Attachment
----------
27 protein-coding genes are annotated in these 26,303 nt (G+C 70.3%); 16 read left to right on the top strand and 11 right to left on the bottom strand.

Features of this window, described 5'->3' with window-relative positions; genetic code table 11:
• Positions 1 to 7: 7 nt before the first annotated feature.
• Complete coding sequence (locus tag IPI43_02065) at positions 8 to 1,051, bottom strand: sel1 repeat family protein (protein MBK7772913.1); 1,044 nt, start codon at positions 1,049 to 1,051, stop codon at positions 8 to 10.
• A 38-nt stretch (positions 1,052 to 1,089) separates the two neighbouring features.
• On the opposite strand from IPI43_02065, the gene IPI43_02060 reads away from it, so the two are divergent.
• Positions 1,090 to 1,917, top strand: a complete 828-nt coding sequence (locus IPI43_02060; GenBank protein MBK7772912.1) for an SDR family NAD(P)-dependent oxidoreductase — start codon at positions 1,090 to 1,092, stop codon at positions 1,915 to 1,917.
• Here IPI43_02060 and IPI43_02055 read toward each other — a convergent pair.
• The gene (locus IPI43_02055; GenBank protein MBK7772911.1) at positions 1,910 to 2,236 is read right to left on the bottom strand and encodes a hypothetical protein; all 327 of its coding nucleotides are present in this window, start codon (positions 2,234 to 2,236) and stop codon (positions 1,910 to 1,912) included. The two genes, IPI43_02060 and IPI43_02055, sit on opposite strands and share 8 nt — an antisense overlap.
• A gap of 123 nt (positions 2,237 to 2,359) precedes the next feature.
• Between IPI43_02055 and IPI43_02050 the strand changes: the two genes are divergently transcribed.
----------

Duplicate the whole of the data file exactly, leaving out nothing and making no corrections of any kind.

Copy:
27 protein-coding genes are annotated in these 26,303 nt (G+C 70.3%); 16 read left to right on the top strand and 11 right to left on the bottom strand.

Features of this window, described 5'->3' with window-relative positions; genetic code table 11:
• Positions 1 to 7: 7 nt before the first annotated feature.
• Complete coding sequence (locus tag IPI43_02065) at positions 8 to 1,051, bottom strand: sel1 repeat family protein (protein MBK7772913.1); 1,044 nt, start codon at positions 1,049 to 1,051, stop codon at positions 8 to 10.
• A 38-nt stretch (positions 1,052 to 1,089) separates the two neighbouring features.
• On the opposite strand from IPI43_02065, the gene IPI43_02060 reads away from it, so the two are divergent.
• Positions 1,090 to 1,917, top strand: a complete 828-nt coding sequence (locus IPI43_02060; GenBank protein MBK7772912.1) for an SDR family NAD(P)-dependent oxidoreductase — start codon at positions 1,090 to 1,092, stop codon at positions 1,915 to 1,917.
• Here IPI43_02060 and IPI43_02055 read toward each other — a convergent pair.
• The gene (locus IPI43_02055; GenBank protein MBK7772911.1) at positions 1,910 to 2,236 is read right to left on the bottom strand and encodes a hypothetical protein; all 327 of its coding nucleotides are present in this window, start codon (positions 2,234 to 2,236) and stop codon (positions 1,910 to 1,912) included. The two genes, IPI43_02060 and IPI43_02055, sit on opposite strands and share 8 nt — an antisense overlap.
• A gap of 123 nt (positions 2,237 to 2,359) precedes the next feature.
• Between IPI43_02055 and IPI43_02050 the strand changes: the two genes are divergently transcribed.